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Whales are some of the most fascinating creatures on Earth. They inhabit all of the world’s major oceans, including the Arctic, the Antarctic and the tropical waters of the Atlantic, Pacific and Indian oceans. From the blue whale, which is the world’s largest, to the elegant narwhal, these enigmatic marine mammals attest to the beauty of nature. After having been hunted for centuries, some whale populations have rebounded, but whales are still vulnerable to plastic pollution, climate change and loss of habitat due to anthropogenic factors.

Tracking whales with Argos

In 2018, the Argos user community tracked 1,320 whales using the Argos system, shedding new light on the migratory patterns, home range, and behavior of these majestic animals.

World Whale Day is the occasion to raise awareness about these marine mammals and to protect these beautiful, vulnerable creatures.

Please find a selection of articles, websites and videos highlighting the work of Argos users to understand and protect whale species around the world.

Understanding the impact of human activity on narwhals in the Arctic

narwhal
Photo courtesy Carsten Egevang

Wide-scale changes are taking place in the Arctic, with warmer temperatures leading to shrinking summer ice coverage.  More ice-free water means easier access for vessels and industrial operations, such as exploration for oil and gas, shipping, sand dredging and fisheries. Faced with these changes, how can we protect vulnerable Arctic marine mammals? Mads Peter Heide-Jørgensen of the Greenland Institute of Natural Resources explains that an interdisciplinary approach – and a wide range of technologies – must be used to understand the impact of human activity on whales in this once untouched region.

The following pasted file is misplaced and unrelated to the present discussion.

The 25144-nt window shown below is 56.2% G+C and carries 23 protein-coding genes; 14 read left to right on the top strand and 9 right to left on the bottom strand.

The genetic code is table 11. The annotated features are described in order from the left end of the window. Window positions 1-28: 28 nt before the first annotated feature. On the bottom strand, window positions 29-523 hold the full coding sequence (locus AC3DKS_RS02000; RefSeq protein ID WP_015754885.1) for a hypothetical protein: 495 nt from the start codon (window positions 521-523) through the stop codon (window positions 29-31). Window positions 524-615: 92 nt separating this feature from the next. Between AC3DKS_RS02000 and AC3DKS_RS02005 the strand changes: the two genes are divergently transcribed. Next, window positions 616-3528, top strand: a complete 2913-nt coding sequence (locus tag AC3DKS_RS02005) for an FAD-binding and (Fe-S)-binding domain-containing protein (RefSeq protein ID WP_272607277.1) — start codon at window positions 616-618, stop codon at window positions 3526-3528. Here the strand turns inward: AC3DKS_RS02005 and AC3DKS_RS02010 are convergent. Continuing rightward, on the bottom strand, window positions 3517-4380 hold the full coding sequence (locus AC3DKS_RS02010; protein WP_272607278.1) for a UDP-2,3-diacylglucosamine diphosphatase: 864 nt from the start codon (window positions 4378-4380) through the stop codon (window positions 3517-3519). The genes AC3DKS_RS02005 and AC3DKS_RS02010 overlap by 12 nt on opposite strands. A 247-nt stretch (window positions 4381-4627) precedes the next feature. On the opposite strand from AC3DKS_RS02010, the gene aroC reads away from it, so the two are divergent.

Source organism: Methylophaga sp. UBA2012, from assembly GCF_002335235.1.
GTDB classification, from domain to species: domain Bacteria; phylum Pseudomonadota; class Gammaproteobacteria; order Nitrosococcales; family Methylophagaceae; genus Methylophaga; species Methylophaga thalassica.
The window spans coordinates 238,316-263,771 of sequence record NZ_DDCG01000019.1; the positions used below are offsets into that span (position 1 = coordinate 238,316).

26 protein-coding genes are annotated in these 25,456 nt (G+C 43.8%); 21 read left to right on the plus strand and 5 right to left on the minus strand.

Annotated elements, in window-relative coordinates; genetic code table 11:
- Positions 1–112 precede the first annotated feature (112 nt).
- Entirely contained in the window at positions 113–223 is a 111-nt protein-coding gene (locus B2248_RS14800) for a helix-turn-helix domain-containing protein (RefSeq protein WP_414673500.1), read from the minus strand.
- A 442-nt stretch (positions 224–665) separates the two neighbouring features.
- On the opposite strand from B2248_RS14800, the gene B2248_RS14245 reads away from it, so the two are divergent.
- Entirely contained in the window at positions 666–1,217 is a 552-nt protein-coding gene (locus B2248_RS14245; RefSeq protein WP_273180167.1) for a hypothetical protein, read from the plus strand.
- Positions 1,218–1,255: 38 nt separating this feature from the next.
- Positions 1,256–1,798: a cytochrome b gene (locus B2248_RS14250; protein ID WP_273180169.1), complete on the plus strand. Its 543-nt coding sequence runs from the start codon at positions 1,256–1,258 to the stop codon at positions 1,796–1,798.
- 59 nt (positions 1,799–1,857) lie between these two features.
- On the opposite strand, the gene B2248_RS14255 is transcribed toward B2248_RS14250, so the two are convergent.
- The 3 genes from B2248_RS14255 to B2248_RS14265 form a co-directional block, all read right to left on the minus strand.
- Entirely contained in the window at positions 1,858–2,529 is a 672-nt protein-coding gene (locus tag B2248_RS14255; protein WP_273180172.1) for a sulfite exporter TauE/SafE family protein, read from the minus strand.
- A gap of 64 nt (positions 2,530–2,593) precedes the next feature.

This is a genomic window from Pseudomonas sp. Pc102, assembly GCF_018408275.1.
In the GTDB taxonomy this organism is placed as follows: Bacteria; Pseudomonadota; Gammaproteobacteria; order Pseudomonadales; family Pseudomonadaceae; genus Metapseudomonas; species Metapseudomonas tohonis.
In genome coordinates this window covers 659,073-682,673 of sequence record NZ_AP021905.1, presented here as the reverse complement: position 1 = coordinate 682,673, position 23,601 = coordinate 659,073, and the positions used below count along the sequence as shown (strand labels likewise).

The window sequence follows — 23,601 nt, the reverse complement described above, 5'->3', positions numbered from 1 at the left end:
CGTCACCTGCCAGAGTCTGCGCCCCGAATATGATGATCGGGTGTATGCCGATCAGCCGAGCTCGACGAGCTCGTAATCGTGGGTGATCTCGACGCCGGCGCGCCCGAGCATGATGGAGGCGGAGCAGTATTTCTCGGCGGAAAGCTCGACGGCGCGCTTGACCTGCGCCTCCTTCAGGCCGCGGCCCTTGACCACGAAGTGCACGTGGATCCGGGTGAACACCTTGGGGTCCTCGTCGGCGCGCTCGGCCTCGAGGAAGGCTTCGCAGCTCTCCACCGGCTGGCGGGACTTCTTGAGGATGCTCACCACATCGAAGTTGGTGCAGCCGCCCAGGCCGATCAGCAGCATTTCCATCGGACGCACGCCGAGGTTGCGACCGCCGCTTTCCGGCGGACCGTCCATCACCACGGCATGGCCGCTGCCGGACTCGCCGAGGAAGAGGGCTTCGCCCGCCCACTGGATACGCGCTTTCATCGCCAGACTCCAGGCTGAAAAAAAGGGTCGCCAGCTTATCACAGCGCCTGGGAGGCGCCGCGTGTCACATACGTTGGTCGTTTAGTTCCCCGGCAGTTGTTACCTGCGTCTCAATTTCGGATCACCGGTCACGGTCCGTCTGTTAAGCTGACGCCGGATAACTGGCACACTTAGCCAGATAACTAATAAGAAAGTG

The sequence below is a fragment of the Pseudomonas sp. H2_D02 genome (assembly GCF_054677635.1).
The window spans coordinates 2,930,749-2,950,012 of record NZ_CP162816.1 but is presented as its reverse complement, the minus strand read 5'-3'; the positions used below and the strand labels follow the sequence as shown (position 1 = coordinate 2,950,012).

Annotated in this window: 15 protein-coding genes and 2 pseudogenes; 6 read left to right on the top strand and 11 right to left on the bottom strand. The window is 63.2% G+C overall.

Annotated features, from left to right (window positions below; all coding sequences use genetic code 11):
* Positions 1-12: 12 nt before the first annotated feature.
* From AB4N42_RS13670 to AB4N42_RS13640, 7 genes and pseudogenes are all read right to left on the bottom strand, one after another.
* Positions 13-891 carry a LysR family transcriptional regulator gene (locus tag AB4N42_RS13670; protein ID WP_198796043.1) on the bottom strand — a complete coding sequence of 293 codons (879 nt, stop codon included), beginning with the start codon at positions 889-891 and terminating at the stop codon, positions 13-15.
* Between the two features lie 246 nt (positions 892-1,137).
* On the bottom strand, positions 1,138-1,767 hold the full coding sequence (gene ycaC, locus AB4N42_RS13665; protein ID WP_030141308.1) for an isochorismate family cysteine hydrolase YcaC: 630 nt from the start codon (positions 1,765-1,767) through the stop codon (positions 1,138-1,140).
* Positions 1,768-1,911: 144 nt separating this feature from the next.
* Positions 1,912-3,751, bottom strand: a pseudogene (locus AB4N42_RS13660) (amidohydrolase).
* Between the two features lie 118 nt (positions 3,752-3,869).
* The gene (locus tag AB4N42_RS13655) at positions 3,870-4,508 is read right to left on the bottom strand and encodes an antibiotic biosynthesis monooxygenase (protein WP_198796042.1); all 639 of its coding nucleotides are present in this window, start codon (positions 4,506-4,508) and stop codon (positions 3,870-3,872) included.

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The Plight of Whales

Humpback whale
Photo by Steve Halama on Unsplash

In the Chesapeake Bay area of the East Coast of the United States, scientists have noted an increase of whale deaths between 2016-2018.  While 13 whales were killed in Virginia in the ten years between 1990 and 2000, according to studies, 14 deaths were reported in the same area between 2016 through 2018. Susan Barco, Research Coordinator and Senior Scientist, and her colleague Mark Swingle, Director of Research and Conservation, have been using Argos satellite tags to study whale movements in and near the Chesapeake. This article from the Chesapeake Bay Magazine highlights their findings about the interactions between whales and shipping routes.

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NOAA’s Whale Watch program

Helen Bailey, of the University of Maryland Center for Environmental Science, works closely with a team of scientists from NOAA Fisheries, and Oregon State University to combine Argos satellite tracking data with satellite observations of ocean conditions in order to predict locations of blue whales off the West Coast. The system, called WhaleWatch, produces monthly maps of blue whale “hotspots” to alert ships where there may be an increased risk of encountering these endangered whales.

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Watch the movie “A Voice for Whales: Using Satellite Data to Protect Marine Mammals”

 

Azores Whale Lab

Learn more about this dynamic laboratory in the North Atlantic Ocean. 

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whale

15.02.2019 Animal tracking applications Argos celebrates World Whale Day

Whales are some of the most fascinating creatures on Earth. They inhabit all of the world’s major oceans, including the Arctic, the Antarctic and the tropical waters of the Atlantic, Pacific and Indian oceans. From the blue whale, which is the world’s largest, to the elegant narwhal, these enigmatic marine mammals attest…
narwhal

15.02.2019 Animal tracking applications Understanding the impact of human activity on narwhals in the Arctic